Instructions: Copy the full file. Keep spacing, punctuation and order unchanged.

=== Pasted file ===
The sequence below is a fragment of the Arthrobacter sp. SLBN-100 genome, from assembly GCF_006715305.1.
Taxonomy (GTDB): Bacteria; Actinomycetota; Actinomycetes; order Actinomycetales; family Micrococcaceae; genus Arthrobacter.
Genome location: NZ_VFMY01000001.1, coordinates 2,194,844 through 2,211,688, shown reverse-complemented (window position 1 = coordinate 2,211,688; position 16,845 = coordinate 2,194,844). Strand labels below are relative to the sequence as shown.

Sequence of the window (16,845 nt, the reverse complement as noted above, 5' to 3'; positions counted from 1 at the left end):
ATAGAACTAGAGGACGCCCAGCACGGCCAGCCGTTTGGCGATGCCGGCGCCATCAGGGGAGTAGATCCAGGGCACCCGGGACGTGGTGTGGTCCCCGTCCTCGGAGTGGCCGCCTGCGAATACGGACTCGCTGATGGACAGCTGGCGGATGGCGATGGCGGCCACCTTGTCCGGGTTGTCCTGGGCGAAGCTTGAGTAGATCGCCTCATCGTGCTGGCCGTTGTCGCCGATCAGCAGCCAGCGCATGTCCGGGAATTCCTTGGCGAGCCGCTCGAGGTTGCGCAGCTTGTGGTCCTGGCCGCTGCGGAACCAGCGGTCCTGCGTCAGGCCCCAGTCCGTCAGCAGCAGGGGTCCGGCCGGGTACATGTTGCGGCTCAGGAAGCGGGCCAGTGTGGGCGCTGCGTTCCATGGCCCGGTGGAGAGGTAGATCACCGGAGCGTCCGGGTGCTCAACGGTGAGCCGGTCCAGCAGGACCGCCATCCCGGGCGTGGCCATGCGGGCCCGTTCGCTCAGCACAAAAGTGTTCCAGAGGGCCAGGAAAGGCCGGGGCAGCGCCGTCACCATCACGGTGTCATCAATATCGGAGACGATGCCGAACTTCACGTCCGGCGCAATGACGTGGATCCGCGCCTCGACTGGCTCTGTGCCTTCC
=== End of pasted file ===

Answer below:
The sequence below is a fragment of the Arthrobacter sp. SLBN-100 genome, from assembly GCF_006715305.1.
Taxonomy (GTDB): Bacteria; Actinomycetota; Actinomycetes; order Actinomycetales; family Micrococcaceae; genus Arthrobacter.
Genome location: NZ_VFMY01000001.1, coordinates 2,194,844 through 2,211,688, shown reverse-complemented (window position 1 = coordinate 2,211,688; position 16,845 = coordinate 2,194,844). Strand labels below are relative to the sequence as shown.

Sequence of the window (16,845 nt, the reverse complement as noted above, 5' to 3'; positions counted from 1 at the left end):
ATAGAACTAGAGGACGCCCAGCACGGCCAGCCGTTTGGCGATGCCGGCGCCATCAGGGGAGTAGATCCAGGGCACCCGGGACGTGGTGTGGTCCCCGTCCTCGGAGTGGCCGCCTGCGAATACGGACTCGCTGATGGACAGCTGGCGGATGGCGATGGCGGCCACCTTGTCCGGGTTGTCCTGGGCGAAGCTTGAGTAGATCGCCTCATCGTGCTGGCCGTTGTCGCCGATCAGCAGCCAGCGCATGTCCGGGAATTCCTTGGCGAGCCGCTCGAGGTTGCGCAGCTTGTGGTCCTGGCCGCTGCGGAACCAGCGGTCCTGCGTCAGGCCCCAGTCCGTCAGCAGCAGGGGTCCGGCCGGGTACATGTTGCGGCTCAGGAAGCGGGCCAGTGTGGGCGCTGCGTTCCATGGCCCGGTGGAGAGGTAGATCACCGGAGCGTCCGGGTGCTCAACGGTGAGCCGGTCCAGCAGGACCGCCATCCCGGGCGTGGCCATGCGGGCCCGTTCGCTCAGCACAAAAGTGTTCCAGAGGGCCAGGAAAGGCCGGGGCAGCGCCGTCACCATCACGGTGTCATCAATATCGGAGACGATGCCGAACTTCACGTCCGGCGCAATGACGTGGATCCGCGCCTCGACTGGCTCTGTGCCTTCC